Saturday, November 10, 2007

Your first telescope ...

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I frequently hear from people wanting to get a telescope as a Christmas or a birthday present for someone who is just getting interested in astronomy. Even if they want one, resist. The best advice of experts is don't start with a telescope.

Update: If you really want to start with a telescope you should read Avoiding the Christmas trash-Telescope Blues.

Most inexpensive telescopes are very poor instruments that will be difficult to use and lead to frustration. Poor quality eye pieces, useless finder scopes, terrible tripod mounts, and advertised high magnifications that are unusable. Terrence Dickinson, a respected astronomy author coined the term "Trash Scope Blues" for these disappointments.

Different types of telescopes suit different purposes, requiring the buyer to consider trade-offs. Leave these decisions until you're more certain of what you need.

So what to get your budding astronomer? A good pair of binoculars, and a beginners' book on astronomy!
  • Dickinson's, "Night Watch" (4th ed.) is a good beginners book that I recommend. It contains lots of useful information, including discussions of telescopes for when you're ready to move up.
  • Binoculars for astronomy need to be able to gather a lot of light, so 8x50's are better than 8x25's (the 8 is the magnification and the 50 is the diameter of the lens in mm). You may want to read Tips for Store-Testing Binoculars. A rule of thumb is that the second number should be 6 to 7 times the first, hence 7x50's or 8x50's are good for astronomy. Of course, the larger the optics the heavier the instrument. While I have an excellent pair of 11x70's, they are simply too big for children unless mounted on a tripod. Also, look for binoculars that can take a standard (camera) tripod adapter.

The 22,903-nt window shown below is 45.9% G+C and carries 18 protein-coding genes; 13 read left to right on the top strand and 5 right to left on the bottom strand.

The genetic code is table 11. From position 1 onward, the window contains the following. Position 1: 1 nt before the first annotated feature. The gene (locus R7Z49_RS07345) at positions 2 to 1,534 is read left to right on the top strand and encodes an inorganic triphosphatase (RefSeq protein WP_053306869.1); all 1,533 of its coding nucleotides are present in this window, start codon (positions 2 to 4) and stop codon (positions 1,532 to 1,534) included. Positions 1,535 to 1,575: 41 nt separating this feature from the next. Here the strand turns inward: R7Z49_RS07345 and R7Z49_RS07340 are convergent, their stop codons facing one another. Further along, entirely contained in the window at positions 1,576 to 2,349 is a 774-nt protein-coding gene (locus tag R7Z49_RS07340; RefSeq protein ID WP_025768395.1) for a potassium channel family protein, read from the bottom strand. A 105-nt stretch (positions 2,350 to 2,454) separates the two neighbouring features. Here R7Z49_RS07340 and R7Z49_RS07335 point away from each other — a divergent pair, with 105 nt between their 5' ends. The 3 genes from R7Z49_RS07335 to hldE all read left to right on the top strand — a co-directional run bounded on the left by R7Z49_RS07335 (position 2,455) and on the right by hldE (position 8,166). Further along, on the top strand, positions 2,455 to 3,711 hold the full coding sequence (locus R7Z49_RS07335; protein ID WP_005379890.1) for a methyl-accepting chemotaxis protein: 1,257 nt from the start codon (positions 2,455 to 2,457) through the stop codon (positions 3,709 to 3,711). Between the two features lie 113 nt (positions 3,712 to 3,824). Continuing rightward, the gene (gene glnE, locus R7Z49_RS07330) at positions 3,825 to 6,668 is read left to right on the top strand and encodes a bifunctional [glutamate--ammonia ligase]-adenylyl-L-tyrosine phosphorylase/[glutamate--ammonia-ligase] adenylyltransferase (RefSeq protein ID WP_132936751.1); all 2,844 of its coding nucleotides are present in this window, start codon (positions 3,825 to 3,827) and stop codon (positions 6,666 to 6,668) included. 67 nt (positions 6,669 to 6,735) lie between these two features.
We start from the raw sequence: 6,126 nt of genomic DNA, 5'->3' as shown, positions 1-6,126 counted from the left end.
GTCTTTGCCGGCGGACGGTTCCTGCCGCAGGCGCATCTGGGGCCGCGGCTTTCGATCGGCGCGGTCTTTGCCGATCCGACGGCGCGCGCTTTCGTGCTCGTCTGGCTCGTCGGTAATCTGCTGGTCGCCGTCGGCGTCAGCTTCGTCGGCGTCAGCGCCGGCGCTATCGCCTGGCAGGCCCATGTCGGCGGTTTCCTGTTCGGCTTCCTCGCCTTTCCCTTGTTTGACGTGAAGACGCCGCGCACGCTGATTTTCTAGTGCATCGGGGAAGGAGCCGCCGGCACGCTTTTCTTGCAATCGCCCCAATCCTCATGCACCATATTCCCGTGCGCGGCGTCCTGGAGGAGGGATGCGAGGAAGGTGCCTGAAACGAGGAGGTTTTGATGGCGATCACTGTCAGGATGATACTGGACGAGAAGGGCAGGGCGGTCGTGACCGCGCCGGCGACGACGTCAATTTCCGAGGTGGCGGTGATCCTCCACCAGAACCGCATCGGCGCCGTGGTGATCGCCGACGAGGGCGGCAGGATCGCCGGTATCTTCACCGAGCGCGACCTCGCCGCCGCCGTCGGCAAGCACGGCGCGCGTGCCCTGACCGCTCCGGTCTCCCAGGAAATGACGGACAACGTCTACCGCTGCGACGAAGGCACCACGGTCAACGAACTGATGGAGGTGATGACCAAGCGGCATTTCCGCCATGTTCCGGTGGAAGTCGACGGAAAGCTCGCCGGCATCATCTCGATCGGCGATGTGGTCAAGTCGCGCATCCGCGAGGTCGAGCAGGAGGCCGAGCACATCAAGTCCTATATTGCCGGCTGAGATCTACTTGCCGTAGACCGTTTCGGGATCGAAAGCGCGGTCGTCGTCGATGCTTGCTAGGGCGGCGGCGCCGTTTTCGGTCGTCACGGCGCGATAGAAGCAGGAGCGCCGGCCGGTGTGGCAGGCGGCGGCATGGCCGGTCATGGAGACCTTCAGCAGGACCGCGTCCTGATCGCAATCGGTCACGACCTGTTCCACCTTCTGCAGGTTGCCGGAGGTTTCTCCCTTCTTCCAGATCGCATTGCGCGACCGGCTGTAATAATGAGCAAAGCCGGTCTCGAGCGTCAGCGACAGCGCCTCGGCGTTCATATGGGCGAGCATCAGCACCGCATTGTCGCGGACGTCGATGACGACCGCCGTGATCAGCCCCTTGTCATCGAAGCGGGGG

Another good thing, is a Planisphere or star wheel. In a future post about the astronomy badge, I'll include some do-it-yourself templates for a simple one.

And if you really want to investigate telescopes, there are three two specialty stores in the Toronto area: Khan's and Efston Science are located near Yorkdale. Kendrick's is located near Dundas and Keele. no longer selling telescopes but still make good accessories.

  1. For a great example of where binoculars are better, consider our look at Comet Holmes. Also, I missed opportunities to see two magnificent comets, Hyakutake and Hale-Bopp, in part because I had no telescope at the time and didn't consider binoculars.
  2. A useful chart on binocular size can be found here.
  3. If you're looking for a simple free starter planisphere, look here.
  4. If you are considering a telescope instead of binoculars you may want to read a good article about the different types of telescopes. It covers reflectors, refractors, and compound designs. I'd also suggest talking to serious amateur astronomers about the pros and cons of each. BTW. Binoculars are refractors.
Update and important CAVEAT: If you want to see the rings of Saturn then hand held binoculars will not cut it. You probably need at least 20x magnification and that means a telescope!

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